The other problem we are experiencing is that the vaccine has created two factions: those who favor the vaccine, and those who oppose it. This struggle for a cure has become almost like a religious divide (e.g. those who believe in the vaccine and those who don't; those who believe in the mask and those who don't). Each faction vehemently condemns the other for ignorance and fights more avidly over intangible rights and beliefs than against a tangible disease. Across my lifespan, I have quietly observed how easily hatred spreads, no matter which human rights issue seems to be scarce. Nor does our decreasing respect for decision-makers seem to improve our erstwhile admiration for them.

There is a little light at the far end of this tunnel though. The U.S. National Park Service (2021) reminds us of the words of Dr. Martin Luther King, Jr. who spoke about the paradox of trying to use more hate to cure the problem of hate:

“Darkness cannot drive out darkness, only light can do that. Hate cannot drive out hate, only love can do that.”

Vaccines may one day rid us all of these frightening pandemics, but no injection will ever drive out this intractable urge to condemn one another over anything at all. It makes no sense to me for the right hand to blame the left hand, or for one hand to refuse to do what the other hand would give anything to do. We are all part of the same planetary body we call our Home, after all.

The Argument for Mercy

When I did my dissertation, I discovered that we blame the best decision-makers for the distribution of scarce organs, no matter how fairly they try to distribute them. I discovered that we blame the sick for “deliberately” contracting their disease—not because we are evil, but because otherwise, we couldn't survive the agony of knowing we can't save everybody. I began to wonder whether Nature’s apparent randomness isn't random after all—because it so frequently liberates us from blaming ourselves and each other for being evil or unjust (Meinecke, 2017).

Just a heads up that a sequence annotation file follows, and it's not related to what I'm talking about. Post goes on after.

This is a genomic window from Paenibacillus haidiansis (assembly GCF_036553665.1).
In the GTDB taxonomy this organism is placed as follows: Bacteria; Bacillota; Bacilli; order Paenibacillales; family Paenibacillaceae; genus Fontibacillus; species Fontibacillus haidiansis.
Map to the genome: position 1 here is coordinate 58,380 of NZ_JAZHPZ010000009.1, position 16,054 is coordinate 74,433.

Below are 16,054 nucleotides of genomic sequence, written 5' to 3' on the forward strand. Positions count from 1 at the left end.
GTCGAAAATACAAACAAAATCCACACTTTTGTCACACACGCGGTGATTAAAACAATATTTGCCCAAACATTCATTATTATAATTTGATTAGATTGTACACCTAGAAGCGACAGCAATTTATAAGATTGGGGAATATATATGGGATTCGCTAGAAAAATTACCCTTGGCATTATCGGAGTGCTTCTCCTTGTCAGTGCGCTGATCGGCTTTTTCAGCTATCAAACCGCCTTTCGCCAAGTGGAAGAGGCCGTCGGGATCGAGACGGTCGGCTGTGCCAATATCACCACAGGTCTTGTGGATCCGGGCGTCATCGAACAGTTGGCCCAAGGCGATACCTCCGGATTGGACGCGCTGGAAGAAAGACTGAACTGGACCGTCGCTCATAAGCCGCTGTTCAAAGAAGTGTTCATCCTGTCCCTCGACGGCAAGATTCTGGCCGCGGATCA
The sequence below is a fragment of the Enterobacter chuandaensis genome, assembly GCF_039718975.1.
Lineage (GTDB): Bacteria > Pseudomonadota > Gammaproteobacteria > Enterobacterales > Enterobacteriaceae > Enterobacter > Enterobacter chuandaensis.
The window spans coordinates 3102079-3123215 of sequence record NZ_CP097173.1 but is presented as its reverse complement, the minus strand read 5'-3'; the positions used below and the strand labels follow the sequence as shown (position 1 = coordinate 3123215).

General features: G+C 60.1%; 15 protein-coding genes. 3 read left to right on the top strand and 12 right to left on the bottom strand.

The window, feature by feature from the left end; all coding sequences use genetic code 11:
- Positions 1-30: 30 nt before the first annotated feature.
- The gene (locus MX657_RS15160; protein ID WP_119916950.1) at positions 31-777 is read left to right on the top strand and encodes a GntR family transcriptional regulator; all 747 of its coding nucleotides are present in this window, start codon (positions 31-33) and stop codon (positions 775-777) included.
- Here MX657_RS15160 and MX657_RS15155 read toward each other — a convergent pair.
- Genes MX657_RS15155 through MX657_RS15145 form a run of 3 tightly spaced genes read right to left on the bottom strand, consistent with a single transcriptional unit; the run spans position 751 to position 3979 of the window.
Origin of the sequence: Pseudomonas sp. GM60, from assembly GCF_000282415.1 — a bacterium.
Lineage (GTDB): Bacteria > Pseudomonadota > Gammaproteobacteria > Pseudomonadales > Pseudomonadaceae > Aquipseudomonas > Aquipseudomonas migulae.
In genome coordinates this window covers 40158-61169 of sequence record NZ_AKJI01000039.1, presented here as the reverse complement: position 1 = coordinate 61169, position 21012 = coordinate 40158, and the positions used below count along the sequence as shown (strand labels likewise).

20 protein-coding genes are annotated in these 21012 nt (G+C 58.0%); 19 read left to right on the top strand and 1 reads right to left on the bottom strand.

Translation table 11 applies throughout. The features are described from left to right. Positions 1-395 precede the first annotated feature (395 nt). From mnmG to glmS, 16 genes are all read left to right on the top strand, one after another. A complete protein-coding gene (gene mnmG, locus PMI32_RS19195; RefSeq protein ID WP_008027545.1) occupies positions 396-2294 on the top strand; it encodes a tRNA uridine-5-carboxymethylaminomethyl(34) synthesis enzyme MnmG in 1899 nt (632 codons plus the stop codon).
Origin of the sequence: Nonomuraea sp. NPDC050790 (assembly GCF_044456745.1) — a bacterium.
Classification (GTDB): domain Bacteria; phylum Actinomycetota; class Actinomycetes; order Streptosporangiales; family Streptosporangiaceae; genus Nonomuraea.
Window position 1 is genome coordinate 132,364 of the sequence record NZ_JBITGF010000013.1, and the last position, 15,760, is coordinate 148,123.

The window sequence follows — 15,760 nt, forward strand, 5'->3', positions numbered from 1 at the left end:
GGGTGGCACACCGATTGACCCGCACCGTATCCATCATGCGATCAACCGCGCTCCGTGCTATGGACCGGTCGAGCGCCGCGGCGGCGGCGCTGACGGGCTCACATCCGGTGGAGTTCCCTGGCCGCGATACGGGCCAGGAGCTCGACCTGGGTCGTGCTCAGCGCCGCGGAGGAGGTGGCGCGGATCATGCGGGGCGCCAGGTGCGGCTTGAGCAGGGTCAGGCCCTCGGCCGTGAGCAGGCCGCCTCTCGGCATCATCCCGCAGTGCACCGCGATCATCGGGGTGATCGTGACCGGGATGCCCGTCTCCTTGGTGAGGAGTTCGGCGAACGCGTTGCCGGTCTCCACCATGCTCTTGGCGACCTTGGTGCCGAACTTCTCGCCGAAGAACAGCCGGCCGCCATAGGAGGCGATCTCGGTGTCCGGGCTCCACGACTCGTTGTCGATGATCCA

Closing Argument

Maybe lack of the vaccine is not our problem. Maybe our real problem is that we lack a thing called charity? Maybe a random distribution of scarce doses will not strain the abundance of the quality we call mercy? Why not? Because the real quality of mercy is evident when we see it in a natural distribution, not in the gerrymandering of Life and Death depending on income or choice. At such times, there remains no doubt that whatever we did, and for whomever we did it, we did it out of pure love for one another.

Perhaps the natural course of this disease (or any disease) is merely a test to see which principle we value more? We need a new test in every nation and taken every year; we need to see if we test negative for Indifference, and positive for Mercy. In trying times like these, the distribution of human kindness seems just as important as the distribution of medicine or wealth.


Banerjee, R., & Blake, P. (Hosts). (2020—present). Absolutely unacceptable - COVID-19 vaccination rates in developing countries [Audio podcast]. The World Bank.

Broich, J. (2021, April 29). The real reason Charles Dickens wrote A Christmas Carol. Time.

Holder, J. (2022, February 10). Tracking Coronavirus vaccinations around the world. The New York Times. Retrieved from

Kaiser Family foundation. (2021, July 21). Disparities in global vaccination progress are large and growing, with low-income countries and those in Africa lagging behind. Retrieved from

Mathieu, E., Ritchie, H., Ortiz-Ospina, E., Roser, M., Hasell, J. Appel, C., . . . Rodés-Guirao, L. (2021). A global database of COVID-19 vaccinations. Nature Human Behavior, 5, 947–953. Retrieved from

Meinecke, L. D. (2017). Neglected by assessment: Industry versus inferiority in the competition for scarce kidneys. (Doctoral dissertation). Available from ProQuest Dissertations and Theses database. (ProQuest No. 10689852)

National Park Service. (2021). Martin Luther King, Jr. Memorial. Retrieved from